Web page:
The final climb are metal steps that aren’t very hard, but not for those who fear heights. We saw one other visitor turn around at this point.
The sun was rising high into the sky as we ascended and we took a moment to enjoy the views of the lush green fields below. In the distance you can spot the gold glimmer of the large Buddha statue in town.
The views at the top of the rock were pretty amazing:
Here is Jesse at the tallest point of the rock:
We were amazed by the advanced landscaping that was constructed into this palace, but also recognized that many lives were most likely lost constructing this. We always feel this bittersweet sense of awe and sadness when we visit these intricate ancient structures.
After Sigiriya we left for Kandy wishing we had planned for more time to explore the surrounding area. On the road to Kandy there are several temples to visit. We will admit that we generally do not spend much time in ancient buildings, so these were quick stops for us. Below in order are the possible stops on the road from Sigiriya to Kandy.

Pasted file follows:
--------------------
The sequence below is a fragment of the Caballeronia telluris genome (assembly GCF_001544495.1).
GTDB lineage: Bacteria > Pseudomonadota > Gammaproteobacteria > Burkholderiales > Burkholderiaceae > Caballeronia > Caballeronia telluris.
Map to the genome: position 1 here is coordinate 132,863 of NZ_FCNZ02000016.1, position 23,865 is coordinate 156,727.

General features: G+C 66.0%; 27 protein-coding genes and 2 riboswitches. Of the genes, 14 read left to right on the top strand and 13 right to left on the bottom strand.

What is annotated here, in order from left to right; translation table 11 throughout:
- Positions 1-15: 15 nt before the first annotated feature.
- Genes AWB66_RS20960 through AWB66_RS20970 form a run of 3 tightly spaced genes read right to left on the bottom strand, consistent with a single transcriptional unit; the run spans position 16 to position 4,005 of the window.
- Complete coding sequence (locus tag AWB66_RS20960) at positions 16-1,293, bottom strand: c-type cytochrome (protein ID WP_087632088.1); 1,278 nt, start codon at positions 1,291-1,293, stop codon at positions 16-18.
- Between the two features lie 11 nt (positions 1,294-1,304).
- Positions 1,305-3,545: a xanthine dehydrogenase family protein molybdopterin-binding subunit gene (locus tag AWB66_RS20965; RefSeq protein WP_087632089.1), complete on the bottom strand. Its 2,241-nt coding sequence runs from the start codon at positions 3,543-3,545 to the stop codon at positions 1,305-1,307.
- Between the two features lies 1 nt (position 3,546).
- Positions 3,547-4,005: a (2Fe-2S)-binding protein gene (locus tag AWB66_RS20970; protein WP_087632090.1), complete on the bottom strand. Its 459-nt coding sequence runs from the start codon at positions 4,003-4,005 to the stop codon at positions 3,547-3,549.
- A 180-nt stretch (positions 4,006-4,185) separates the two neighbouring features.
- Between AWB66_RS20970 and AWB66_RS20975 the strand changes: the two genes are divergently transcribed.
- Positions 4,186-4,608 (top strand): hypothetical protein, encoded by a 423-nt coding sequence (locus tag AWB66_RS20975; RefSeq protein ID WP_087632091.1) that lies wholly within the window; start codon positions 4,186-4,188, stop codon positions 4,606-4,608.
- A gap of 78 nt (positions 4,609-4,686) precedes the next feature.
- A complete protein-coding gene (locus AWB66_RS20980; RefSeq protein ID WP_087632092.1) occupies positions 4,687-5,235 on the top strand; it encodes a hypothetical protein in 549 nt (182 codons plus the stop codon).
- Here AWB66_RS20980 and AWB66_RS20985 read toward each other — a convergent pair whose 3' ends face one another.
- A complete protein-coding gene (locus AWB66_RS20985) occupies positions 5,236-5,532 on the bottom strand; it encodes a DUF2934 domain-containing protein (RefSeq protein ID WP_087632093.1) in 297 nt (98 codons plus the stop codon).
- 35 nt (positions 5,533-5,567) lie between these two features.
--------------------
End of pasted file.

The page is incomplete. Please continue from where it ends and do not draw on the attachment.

Dambulla Caves/ Golden Temple
A World Heritage site, we arrived in the heat of noon and left without venturing into the caves as the entrance was filled with other tourists. We were told by our guide that it’s disrespectful to take a photo with your back to a Temple so you’ll see most of our photos have our back to the camera.
This Temple is used by both Hindus and Bhuddists. Pictures are not allowed inside but the decor on the outside of the temple are well worth the stop. There is a guard on duty and entrance fee is about $1USD
Built in the 8th or 10th century, this ancient Hindu Temple is a quiet visit off the tourist track as most buses won’t come here. There is no entrance fee. This was perhaps our favorite stop as it was a quietly tucked away in a forest and we had the entire temple to ourself.